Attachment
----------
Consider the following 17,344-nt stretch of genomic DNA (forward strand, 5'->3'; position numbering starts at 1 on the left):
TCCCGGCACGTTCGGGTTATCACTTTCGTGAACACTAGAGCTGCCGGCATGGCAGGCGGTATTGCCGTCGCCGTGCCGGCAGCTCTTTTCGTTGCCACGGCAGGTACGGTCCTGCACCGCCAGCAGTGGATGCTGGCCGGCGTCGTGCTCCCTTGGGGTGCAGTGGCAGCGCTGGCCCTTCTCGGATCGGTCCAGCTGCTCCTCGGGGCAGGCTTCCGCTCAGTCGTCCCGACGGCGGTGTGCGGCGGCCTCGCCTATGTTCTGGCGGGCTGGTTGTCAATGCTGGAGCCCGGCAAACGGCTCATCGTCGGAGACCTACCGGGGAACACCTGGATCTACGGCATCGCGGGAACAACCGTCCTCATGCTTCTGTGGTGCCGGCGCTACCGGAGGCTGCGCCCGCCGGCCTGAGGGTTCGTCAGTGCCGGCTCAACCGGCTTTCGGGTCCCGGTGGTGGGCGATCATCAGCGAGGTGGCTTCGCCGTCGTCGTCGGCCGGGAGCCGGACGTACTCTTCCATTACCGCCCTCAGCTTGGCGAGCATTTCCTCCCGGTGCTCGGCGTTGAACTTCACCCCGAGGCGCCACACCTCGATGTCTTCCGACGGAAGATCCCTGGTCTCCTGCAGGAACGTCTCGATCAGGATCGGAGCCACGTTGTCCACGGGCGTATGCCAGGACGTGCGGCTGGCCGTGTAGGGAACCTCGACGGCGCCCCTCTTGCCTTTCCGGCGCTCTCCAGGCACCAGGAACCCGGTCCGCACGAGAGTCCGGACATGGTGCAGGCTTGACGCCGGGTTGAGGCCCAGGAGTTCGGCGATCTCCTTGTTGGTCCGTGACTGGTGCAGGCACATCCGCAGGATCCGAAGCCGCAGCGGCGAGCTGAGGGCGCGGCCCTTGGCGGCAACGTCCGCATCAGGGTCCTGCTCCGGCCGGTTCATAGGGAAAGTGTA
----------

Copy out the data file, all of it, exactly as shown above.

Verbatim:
Consider the following 17,344-nt stretch of genomic DNA (forward strand, 5'->3'; position numbering starts at 1 on the left):
TCCCGGCACGTTCGGGTTATCACTTTCGTGAACACTAGAGCTGCCGGCATGGCAGGCGGTATTGCCGTCGCCGTGCCGGCAGCTCTTTTCGTTGCCACGGCAGGTACGGTCCTGCACCGCCAGCAGTGGATGCTGGCCGGCGTCGTGCTCCCTTGGGGTGCAGTGGCAGCGCTGGCCCTTCTCGGATCGGTCCAGCTGCTCCTCGGGGCAGGCTTCCGCTCAGTCGTCCCGACGGCGGTGTGCGGCGGCCTCGCCTATGTTCTGGCGGGCTGGTTGTCAATGCTGGAGCCCGGCAAACGGCTCATCGTCGGAGACCTACCGGGGAACACCTGGATCTACGGCATCGCGGGAACAACCGTCCTCATGCTTCTGTGGTGCCGGCGCTACCGGAGGCTGCGCCCGCCGGCCTGAGGGTTCGTCAGTGCCGGCTCAACCGGCTTTCGGGTCCCGGTGGTGGGCGATCATCAGCGAGGTGGCTTCGCCGTCGTCGTCGGCCGGGAGCCGGACGTACTCTTCCATTACCGCCCTCAGCTTGGCGAGCATTTCCTCCCGGTGCTCGGCGTTGAACTTCACCCCGAGGCGCCACACCTCGATGTCTTCCGACGGAAGATCCCTGGTCTCCTGCAGGAACGTCTCGATCAGGATCGGAGCCACGTTGTCCACGGGCGTATGCCAGGACGTGCGGCTGGCCGTGTAGGGAACCTCGACGGCGCCCCTCTTGCCTTTCCGGCGCTCTCCAGGCACCAGGAACCCGGTCCGCACGAGAGTCCGGACATGGTGCAGGCTTGACGCCGGGTTGAGGCCCAGGAGTTCGGCGATCTCCTTGTTGGTCCGTGACTGGTGCAGGCACATCCGCAGGATCCGAAGCCGCAGCGGCGAGCTGAGGGCGCGGCCCTTGGCGGCAACGTCCGCATCAGGGTCCTGCTCCGGCCGGTTCATAGGGAAAGTGTA